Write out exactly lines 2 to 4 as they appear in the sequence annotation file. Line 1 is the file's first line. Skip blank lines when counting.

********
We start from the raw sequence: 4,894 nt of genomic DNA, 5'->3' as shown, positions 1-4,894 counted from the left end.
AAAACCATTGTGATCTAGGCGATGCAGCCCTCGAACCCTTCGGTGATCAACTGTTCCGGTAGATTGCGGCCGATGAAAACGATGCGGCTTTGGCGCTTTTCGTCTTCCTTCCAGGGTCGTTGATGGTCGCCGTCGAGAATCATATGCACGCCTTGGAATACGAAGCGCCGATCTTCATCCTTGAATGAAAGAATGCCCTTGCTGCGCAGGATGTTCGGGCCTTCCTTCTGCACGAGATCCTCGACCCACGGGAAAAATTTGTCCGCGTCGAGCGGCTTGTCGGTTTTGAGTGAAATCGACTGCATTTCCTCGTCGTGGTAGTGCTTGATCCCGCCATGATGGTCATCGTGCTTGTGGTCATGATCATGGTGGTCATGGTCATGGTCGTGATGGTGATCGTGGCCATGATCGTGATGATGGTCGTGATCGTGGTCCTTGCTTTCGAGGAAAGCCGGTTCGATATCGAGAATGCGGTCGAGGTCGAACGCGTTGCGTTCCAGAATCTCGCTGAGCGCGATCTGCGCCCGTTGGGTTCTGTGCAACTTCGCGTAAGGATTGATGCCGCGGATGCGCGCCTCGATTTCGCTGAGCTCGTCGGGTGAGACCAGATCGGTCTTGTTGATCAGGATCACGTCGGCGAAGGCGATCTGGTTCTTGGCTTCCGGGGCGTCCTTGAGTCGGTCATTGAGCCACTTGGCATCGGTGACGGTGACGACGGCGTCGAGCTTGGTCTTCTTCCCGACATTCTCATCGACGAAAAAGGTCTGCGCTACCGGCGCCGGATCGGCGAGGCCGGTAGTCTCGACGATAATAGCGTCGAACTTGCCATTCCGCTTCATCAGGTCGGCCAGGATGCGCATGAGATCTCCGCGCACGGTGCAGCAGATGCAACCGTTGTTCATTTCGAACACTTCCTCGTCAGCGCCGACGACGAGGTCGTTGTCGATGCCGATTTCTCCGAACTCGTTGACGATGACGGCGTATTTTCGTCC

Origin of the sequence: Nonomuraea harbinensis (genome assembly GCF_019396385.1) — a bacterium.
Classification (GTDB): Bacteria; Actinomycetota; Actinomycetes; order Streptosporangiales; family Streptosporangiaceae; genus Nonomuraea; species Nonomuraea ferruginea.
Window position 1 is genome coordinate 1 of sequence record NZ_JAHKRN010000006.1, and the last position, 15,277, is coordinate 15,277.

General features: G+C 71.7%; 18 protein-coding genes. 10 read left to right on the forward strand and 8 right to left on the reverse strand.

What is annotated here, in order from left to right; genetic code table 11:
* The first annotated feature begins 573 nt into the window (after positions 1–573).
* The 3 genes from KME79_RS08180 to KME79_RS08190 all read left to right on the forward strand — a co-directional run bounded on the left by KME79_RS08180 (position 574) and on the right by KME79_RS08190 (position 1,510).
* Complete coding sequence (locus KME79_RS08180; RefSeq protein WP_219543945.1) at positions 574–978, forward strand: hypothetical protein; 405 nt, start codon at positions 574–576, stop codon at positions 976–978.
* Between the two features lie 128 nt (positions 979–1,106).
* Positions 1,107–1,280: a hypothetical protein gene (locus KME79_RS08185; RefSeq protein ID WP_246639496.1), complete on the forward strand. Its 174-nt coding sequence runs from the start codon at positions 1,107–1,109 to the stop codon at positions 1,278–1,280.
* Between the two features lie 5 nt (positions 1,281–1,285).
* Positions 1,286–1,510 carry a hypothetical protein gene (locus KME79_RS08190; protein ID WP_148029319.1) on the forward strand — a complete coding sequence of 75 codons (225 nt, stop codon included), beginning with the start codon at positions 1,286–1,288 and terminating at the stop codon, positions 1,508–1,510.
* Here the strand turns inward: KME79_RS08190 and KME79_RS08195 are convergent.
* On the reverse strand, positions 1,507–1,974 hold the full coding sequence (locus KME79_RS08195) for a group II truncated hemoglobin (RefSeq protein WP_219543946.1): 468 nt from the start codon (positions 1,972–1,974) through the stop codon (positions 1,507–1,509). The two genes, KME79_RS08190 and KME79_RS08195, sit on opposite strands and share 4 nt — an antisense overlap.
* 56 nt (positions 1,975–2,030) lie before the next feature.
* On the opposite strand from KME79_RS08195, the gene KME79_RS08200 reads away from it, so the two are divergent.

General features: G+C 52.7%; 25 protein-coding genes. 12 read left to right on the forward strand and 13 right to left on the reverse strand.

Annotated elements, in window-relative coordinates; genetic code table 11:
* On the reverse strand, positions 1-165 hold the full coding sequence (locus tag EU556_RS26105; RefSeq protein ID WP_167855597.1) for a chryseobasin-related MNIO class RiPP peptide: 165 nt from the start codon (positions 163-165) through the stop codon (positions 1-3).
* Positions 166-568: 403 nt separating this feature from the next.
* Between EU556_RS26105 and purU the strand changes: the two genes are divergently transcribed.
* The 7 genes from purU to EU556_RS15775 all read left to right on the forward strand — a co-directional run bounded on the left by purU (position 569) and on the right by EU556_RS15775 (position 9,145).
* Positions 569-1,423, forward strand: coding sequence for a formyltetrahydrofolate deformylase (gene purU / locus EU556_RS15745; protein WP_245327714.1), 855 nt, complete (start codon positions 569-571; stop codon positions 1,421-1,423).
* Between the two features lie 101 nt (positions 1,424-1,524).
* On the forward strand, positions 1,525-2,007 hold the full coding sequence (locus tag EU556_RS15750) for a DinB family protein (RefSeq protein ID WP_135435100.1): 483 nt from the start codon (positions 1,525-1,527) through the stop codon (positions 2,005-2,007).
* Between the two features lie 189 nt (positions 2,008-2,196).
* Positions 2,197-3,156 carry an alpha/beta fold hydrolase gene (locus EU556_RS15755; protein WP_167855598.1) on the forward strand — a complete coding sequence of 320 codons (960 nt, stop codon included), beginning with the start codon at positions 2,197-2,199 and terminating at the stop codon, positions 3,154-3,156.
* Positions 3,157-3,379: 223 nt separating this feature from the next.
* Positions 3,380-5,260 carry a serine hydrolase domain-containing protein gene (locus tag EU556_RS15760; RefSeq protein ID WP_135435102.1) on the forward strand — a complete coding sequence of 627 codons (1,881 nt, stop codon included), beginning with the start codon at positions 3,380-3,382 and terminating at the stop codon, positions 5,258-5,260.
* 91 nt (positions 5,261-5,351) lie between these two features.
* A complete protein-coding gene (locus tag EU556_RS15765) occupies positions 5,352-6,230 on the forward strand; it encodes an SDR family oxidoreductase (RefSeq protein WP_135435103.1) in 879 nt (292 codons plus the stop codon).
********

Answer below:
AAAACCATTGTGATCTAGGCGATGCAGCCCTCGAACCCTTCGGTGATCAACTGTTCCGGTAGATTGCGGCCGATGAAAACGATGCGGCTTTGGCGCTTTTCGTCTTCCTTCCAGGGTCGTTGATGGTCGCCGTCGAGAATCATATGCACGCCTTGGAATACGAAGCGCCGATCTTCATCCTTGAATGAAAGAATGCCCTTGCTGCGCAGGATGTTCGGGCCTTCCTTCTGCACGAGATCCTCGACCCACGGGAAAAATTTGTCCGCGTCGAGCGGCTTGTCGGTTTTGAGTGAAATCGACTGCATTTCCTCGTCGTGGTAGTGCTTGATCCCGCCATGATGGTCATCGTGCTTGTGGTCATGATCATGGTGGTCATGGTCATGGTCGTGATGGTGATCGTGGCCATGATCGTGATGATGGTCGTGATCGTGGTCCTTGCTTTCGAGGAAAGCCGGTTCGATATCGAGAATGCGGTCGAGGTCGAACGCGTTGCGTTCCAGAATCTCGCTGAGCGCGATCTGCGCCCGTTGGGTTCTGTGCAACTTCGCGTAAGGATTGATGCCGCGGATGCGCGCCTCGATTTCGCTGAGCTCGTCGGGTGAGACCAGATCGGTCTTGTTGATCAGGATCACGTCGGCGAAGGCGATCTGGTTCTTGGCTTCCGGGGCGTCCTTGAGTCGGTCATTGAGCCACTTGGCATCGGTGACGGTGACGACGGCGTCGAGCTTGGTCTTCTTCCCGACATTCTCATCGACGAAAAAGGTCTGCGCTACCGGCGCCGGATCGGCGAGGCCGGTAGTCTCGACGATAATAGCGTCGAACTTGCCATTCCGCTTCATCAGGTCGGCCAGGATGCGCATGAGATCTCCGCGCACGGTGCAGCAGATGCAACCGTTGTTCATTTCGAACACTTCCTCGTCAGCGCCGACGACGAGGTCGTTGTCGATGCCGATTTCTCCGAACTCGTTGACGATGACGGCGTATTTTCGTCC

Origin of the sequence: Nonomuraea harbinensis (genome assembly GCF_019396385.1) — a bacterium.
Classification (GTDB): Bacteria; Actinomycetota; Actinomycetes; order Streptosporangiales; family Streptosporangiaceae; genus Nonomuraea; species Nonomuraea ferruginea.